ER Eye Washing & Showers

With the increased use of cleaners and disinfectants and the impending return to in person education it is important that we verify the state of the emergency washing facilities (eye wash and safety shower) in the Districts, activate them, repair them as needed, and document the activation and maintenance work.

Washington State Labor and Industries (L&I, or Department of Occupational Safety and Health – DOSH) has more stringent rules than the Federal OSHA, so, as always, we will refer to the law and directions coming directly from our state agency. The requirements are the same for schools as for non-educational environments and school districts are not exempt. While the L&I rules on emergency washing facilities and the associated extensive explanations and examples seem quite clear, we still notice improper eyewash stations being installed in brand new, state of the art schools and other education related buildings. Districts trust the builders to provide the best and most appropriate equipment and that occurs in most of the cases. However, District safety personnel, supervisors, lab safety leads, and contracting personnel need to be aware of the actual Washington State regulations and laws and then demand full compliance with them.

Science laboratories and shops (both CTE and District maintenance) present complex situations and are subject to multiple regulations and special considerations for best layout for their function. Please make sure that there is solid understanding and that agreement on the safety requirements are in place BEFORE the building or remodeling plans are drawn. Later modifications are usually less successful and often very costly.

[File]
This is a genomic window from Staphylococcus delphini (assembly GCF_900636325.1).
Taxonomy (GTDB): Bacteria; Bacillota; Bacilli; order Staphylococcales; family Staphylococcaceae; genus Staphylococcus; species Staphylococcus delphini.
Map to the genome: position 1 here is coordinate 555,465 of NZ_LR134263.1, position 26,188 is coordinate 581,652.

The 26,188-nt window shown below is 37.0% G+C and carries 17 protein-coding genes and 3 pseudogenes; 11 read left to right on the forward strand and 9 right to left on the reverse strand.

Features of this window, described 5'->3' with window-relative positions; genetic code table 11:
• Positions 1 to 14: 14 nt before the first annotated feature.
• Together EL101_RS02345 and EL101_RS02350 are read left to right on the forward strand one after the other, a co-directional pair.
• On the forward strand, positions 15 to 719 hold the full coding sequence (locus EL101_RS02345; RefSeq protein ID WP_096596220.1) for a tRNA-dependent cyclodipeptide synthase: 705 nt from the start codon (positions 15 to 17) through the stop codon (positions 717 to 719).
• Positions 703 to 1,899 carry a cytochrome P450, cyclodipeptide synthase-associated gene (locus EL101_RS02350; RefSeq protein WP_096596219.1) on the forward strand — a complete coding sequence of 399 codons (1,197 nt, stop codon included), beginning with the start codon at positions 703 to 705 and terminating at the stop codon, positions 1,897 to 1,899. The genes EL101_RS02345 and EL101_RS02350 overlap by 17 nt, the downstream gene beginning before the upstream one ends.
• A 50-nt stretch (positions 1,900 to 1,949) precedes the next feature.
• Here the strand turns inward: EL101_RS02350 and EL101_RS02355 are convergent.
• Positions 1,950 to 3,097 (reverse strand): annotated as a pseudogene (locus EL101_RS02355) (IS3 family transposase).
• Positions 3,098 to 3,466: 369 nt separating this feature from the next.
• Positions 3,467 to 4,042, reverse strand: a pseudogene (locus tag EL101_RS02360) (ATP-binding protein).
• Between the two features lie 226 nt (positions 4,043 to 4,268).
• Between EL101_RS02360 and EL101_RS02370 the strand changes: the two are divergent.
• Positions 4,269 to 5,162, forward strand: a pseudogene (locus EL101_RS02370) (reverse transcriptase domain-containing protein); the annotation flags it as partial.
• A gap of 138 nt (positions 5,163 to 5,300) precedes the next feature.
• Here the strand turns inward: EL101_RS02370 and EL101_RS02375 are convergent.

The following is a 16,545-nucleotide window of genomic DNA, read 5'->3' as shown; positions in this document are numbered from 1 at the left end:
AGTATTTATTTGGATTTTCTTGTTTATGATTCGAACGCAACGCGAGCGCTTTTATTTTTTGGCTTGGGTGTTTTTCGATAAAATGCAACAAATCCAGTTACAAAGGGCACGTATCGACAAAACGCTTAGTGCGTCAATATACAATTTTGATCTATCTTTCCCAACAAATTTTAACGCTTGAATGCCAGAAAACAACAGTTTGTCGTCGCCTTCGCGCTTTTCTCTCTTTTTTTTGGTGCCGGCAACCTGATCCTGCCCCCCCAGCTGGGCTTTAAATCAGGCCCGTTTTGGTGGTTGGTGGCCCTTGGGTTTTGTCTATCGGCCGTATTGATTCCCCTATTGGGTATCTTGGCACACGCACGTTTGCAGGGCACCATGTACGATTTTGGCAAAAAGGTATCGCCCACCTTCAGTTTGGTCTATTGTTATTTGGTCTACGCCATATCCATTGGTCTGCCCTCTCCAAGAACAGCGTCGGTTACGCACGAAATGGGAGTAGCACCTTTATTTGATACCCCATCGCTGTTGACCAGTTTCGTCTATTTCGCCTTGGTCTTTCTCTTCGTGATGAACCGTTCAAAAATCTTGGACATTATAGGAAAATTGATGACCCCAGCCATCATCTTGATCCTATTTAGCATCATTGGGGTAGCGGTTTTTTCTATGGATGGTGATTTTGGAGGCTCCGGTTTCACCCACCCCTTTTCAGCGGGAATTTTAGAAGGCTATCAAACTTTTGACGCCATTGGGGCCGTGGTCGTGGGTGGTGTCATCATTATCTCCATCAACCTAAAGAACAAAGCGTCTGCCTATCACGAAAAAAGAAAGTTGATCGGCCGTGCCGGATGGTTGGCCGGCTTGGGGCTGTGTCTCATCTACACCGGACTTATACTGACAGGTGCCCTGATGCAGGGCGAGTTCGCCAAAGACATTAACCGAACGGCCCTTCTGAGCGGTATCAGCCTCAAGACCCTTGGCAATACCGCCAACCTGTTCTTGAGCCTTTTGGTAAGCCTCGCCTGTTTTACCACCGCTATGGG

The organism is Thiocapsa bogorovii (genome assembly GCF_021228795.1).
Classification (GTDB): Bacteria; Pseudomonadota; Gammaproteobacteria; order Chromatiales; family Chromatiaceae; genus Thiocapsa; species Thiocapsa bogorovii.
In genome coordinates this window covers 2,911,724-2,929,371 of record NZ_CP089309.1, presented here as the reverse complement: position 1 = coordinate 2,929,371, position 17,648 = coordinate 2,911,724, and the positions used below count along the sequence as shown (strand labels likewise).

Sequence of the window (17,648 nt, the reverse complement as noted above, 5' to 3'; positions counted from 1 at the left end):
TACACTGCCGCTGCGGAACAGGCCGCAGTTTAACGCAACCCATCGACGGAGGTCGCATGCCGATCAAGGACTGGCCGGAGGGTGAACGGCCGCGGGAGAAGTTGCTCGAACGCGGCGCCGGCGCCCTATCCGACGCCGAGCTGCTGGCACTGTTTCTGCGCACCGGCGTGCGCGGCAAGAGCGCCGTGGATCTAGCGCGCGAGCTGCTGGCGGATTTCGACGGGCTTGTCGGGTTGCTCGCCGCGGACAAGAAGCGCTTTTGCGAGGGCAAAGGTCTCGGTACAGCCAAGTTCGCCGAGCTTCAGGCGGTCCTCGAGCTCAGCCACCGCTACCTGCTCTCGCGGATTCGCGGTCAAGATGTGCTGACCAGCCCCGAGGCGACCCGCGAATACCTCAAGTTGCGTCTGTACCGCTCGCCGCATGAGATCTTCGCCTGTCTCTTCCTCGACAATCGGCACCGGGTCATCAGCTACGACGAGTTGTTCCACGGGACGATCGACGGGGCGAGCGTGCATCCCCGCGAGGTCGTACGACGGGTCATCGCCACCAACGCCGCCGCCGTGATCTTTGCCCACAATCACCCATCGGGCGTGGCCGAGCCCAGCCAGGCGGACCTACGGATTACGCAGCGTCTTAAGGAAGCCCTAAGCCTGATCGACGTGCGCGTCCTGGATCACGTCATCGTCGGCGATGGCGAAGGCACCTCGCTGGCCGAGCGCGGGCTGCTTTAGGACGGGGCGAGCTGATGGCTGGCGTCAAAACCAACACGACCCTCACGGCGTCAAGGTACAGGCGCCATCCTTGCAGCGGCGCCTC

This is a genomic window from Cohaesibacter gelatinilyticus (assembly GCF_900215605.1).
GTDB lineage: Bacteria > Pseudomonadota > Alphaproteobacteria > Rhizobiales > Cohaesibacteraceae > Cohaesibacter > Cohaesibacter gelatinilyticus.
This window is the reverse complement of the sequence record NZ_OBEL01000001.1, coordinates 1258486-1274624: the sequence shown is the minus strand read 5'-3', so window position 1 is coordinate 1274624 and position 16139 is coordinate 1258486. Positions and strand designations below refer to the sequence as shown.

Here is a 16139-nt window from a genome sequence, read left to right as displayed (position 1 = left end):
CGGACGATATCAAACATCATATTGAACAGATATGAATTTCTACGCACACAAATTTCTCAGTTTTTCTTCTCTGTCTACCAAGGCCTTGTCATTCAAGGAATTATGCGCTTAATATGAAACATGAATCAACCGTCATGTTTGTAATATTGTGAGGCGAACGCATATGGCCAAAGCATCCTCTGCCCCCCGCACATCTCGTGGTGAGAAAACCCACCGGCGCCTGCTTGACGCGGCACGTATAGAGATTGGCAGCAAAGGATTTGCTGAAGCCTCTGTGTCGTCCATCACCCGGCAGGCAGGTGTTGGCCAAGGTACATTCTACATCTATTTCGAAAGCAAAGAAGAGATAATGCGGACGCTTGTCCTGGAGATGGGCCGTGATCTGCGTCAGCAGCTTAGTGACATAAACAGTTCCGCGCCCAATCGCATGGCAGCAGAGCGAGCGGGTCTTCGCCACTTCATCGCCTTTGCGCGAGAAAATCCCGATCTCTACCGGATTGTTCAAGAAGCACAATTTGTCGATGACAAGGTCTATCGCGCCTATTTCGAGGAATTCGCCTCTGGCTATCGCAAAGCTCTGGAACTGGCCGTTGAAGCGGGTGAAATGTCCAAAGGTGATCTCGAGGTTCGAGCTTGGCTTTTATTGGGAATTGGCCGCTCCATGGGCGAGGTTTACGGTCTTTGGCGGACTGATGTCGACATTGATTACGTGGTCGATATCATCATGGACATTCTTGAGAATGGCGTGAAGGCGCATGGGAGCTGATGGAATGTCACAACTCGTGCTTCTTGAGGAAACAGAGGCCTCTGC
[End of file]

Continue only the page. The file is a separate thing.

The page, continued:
In addition to the below linked regulations, consider then focus attention on the following:

  • Handicapped access and ease of activation by any person who spends time in the area.
  • Ease of access in general.
  • The vicinity of electricity to water sources.
  • Good drainage that will not spread water on the lab floors, soak adjacent walls and furniture causing further water damage and possible mold problems. While the drain part is not prescribed in these references, we can use common sense and request that the eyewash drain be properly plumbed in. Any retrofitting will cost a whole lot more than doing it right in the first place.
  • If you need only an eyewash, installing a shower head on a hose is not an “upgrade” for expanded, multiple function.

How do the above bullet points inform your opinion on what you see in the attached pictures?

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